World Coins: The Coinage of the White Rajahs of Sarawak: Part 3
Posted on 12/8/2011
When Rajah Charles Johnson Brooke died in 1917, succession passed to his son Charles Vyner Brooke who became the third and final White Rajah of Sarawak. Rajah Charles Vyner Brooke would face many challenges during his reign, but he would also leave a lasting mark on both the history and coinage of Sarawak.
Charles Vyner Brooke was born in England, the son of Rajah Charles Johnson Brooke and eventually relocated to Sarawak after his education in England. When he arrived in Sarawak, he entered public service as a personal assistant to his father. Charles moved through the ranks of Sarawak government serving as a district officer, President of the Law Courts and Vice-President of the Supreme and General Councils. He entered the British Army and served during World War I as a member of the anti-aircraft defense.
After his father’s death in 1918, Charles Vyner Brooke became Rajah of Sarawak. Rajah Charles Vyner Brooke took over Sarawak during an economic boom that was driven by the rubber and oil industries. Because of these prosperous economic conditions he was able to modernize the country’s public service institutions and penal code, which was based on the British-India system. Charles Vyner gained popularity with a hands-off approach to government and a tolerance for indigenous traditions, with the exception of headhunting (he also banned Christian Missionaries). As Rajah, he limited his own power and signed a new constitution in exchange for £200,000 in 1941.
Rajah Charles Vyner Brooke and his family were in Sydney, Australia when Japan invaded Sarawak in 1941. He was forced to remain in Australia for the duration of the war as Japan held Sarawak until 1945. Charles Vyner Brooke was finally able to return to Sarawak on April 15, 1946, where he resumed the title of Rajah. Sarawak had been ravaged by war and needed the finances to accomplish major reconstruction. Charles, now 72 and with a healthy pension offer from the British Government, ceded Sarawak to the British Government on July 1,1946, as a crown colony. This event marked the end of the “White Rajah” dynasty.
The coinage of Rajah Charles Vyner Brooke continued the tradition set by his father and his father’s uncle. The coins feature his portrait and the title “C.V. Brooke Rajah” so as not to be confused with the coinage of his father. The first series of coins issued by Rajah Charles Vyner Brooke was in 1920. These included a 5 cent struck in .500 fine silver, a 10 cent composed of .800 fine silver and a 20 cent composed of .800 fine silver, all dated 1920.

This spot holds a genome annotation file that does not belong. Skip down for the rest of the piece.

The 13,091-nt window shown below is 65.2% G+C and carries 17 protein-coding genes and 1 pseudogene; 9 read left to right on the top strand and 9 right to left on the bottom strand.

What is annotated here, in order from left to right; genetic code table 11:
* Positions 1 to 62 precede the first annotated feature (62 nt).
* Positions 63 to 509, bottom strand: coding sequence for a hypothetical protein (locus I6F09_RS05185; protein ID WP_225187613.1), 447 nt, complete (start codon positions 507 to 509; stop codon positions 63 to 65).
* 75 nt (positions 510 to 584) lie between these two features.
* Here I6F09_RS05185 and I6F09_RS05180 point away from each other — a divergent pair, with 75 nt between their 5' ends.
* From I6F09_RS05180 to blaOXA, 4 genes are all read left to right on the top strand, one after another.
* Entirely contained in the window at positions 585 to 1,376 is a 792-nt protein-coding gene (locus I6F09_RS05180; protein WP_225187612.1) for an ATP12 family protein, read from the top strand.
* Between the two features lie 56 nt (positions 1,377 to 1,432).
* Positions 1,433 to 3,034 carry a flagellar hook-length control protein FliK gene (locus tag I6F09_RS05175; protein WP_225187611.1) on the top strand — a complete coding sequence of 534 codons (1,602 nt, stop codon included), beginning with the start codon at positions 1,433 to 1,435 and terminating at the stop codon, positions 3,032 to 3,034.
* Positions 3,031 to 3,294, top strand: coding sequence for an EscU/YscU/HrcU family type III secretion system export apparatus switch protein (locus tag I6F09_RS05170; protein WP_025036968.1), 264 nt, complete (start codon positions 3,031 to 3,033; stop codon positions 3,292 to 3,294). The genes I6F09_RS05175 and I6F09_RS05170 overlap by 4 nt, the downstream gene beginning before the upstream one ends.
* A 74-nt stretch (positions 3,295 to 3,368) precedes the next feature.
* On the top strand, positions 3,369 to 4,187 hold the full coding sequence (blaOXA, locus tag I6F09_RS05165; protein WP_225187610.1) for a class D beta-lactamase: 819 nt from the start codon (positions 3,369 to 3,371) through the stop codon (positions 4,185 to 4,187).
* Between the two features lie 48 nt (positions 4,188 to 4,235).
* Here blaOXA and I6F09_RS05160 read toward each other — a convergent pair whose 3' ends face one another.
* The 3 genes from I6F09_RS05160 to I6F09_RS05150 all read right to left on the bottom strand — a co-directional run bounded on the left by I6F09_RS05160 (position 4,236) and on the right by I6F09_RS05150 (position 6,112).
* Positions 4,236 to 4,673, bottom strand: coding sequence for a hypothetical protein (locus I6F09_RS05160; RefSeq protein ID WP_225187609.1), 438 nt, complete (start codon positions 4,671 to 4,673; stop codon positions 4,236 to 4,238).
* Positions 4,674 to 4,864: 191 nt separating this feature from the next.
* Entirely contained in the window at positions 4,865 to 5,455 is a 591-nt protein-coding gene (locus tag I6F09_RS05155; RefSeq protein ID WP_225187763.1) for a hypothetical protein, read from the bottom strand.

Due to the scarcity of silver after the war, copper-nickel issues were authorized in 1921. These issues include a 1920 cent coin, 1920 and 1927 5 cent coins, and 1920, 1927 and 1934 10 cent coins. Silver continued to be used in the production of 20 and 50 cent pieces in 1927, but at a .500 fine standard.
A new bronze cent was introduced in 1927 and pieces were dated 1927, 1929, 1930, 1937 and 1941. The Royal Mint’s annual report notes the striking of a 1942-dated piece at the Birmingham Mint; however, no pieces are known to exist.
With the Japanese occupation of Sarawak, any silver coinage seized was melted. This included pieces issued under Rajah Charles Vyner Brooke. The Silver 1920-H 5 cents, 10 cents and 20 cents, as well as the 1927-H 20 cents and 50 cents, had a low survival rate, and thus are especially scarce in high grade today.
Besides the silver, another numismatic casualty of World War II was the 1941-H bronze cent. It is believed that the ship transporting the mintage of these coins to Sarawak for use in commerce was sunk by the Japanese during World War II. Thus, it is a very scarce coin today.
While the coinage of Rajah Charles Vyner Brooke is easier to collect than that of his predecessors due to the survival rate of the base metal coins, the scarcity of some issues hinders most numismatists from obtaining a complete collection. The White Rajahs of Sarawak ruled for just over one hundred years before Charles Vyner Brooke handed control of Sarawak to the British Crown. In 1952, the Board of Commissioners of Currency Malaya and British Borneo came into being. In 1953 coins featuring Queen Elizabeth under Malay and North Borneo were issued and the old coinage withdrawn from circulation in Sarawak. Today Sarawak uses the coinage of Malaysia, as it is a state within that nation. Numismatics gives history life by providing a moment in time, frozen in metal. For one hundred years, the legacy of Sarawak was reflected in the portraits of the White Rajahs that ruled it.